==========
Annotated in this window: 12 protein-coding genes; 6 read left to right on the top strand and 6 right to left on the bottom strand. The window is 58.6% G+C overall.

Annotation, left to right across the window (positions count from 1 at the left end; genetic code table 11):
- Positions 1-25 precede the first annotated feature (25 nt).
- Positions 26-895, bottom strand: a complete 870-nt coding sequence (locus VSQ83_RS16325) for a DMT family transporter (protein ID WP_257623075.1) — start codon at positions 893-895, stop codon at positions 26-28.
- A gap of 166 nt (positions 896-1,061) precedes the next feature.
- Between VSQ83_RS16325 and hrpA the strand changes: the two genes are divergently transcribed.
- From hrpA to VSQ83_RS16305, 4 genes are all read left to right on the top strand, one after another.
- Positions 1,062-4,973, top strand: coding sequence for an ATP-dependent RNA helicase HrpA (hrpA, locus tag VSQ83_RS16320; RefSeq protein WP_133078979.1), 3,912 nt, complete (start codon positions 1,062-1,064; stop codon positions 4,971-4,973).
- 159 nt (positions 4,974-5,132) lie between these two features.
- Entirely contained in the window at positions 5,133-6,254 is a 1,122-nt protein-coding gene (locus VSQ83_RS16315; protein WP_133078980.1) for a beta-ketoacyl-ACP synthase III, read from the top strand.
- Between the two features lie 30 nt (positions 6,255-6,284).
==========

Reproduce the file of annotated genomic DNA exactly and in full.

Annotated in this window: 12 protein-coding genes; 6 read left to right on the top strand and 6 right to left on the bottom strand. The window is 58.6% G+C overall.

Annotation, left to right across the window (positions count from 1 at the left end; genetic code table 11):
- Positions 1-25 precede the first annotated feature (25 nt).
- Positions 26-895, bottom strand: a complete 870-nt coding sequence (locus VSQ83_RS16325) for a DMT family transporter (protein ID WP_257623075.1) — start codon at positions 893-895, stop codon at positions 26-28.
- A gap of 166 nt (positions 896-1,061) precedes the next feature.
- Between VSQ83_RS16325 and hrpA the strand changes: the two genes are divergently transcribed.
- From hrpA to VSQ83_RS16305, 4 genes are all read left to right on the top strand, one after another.
- Positions 1,062-4,973, top strand: coding sequence for an ATP-dependent RNA helicase HrpA (hrpA, locus tag VSQ83_RS16320; RefSeq protein WP_133078979.1), 3,912 nt, complete (start codon positions 1,062-1,064; stop codon positions 4,971-4,973).
- 159 nt (positions 4,974-5,132) lie between these two features.
- Entirely contained in the window at positions 5,133-6,254 is a 1,122-nt protein-coding gene (locus VSQ83_RS16315; protein WP_133078980.1) for a beta-ketoacyl-ACP synthase III, read from the top strand.
- Between the two features lie 30 nt (positions 6,255-6,284).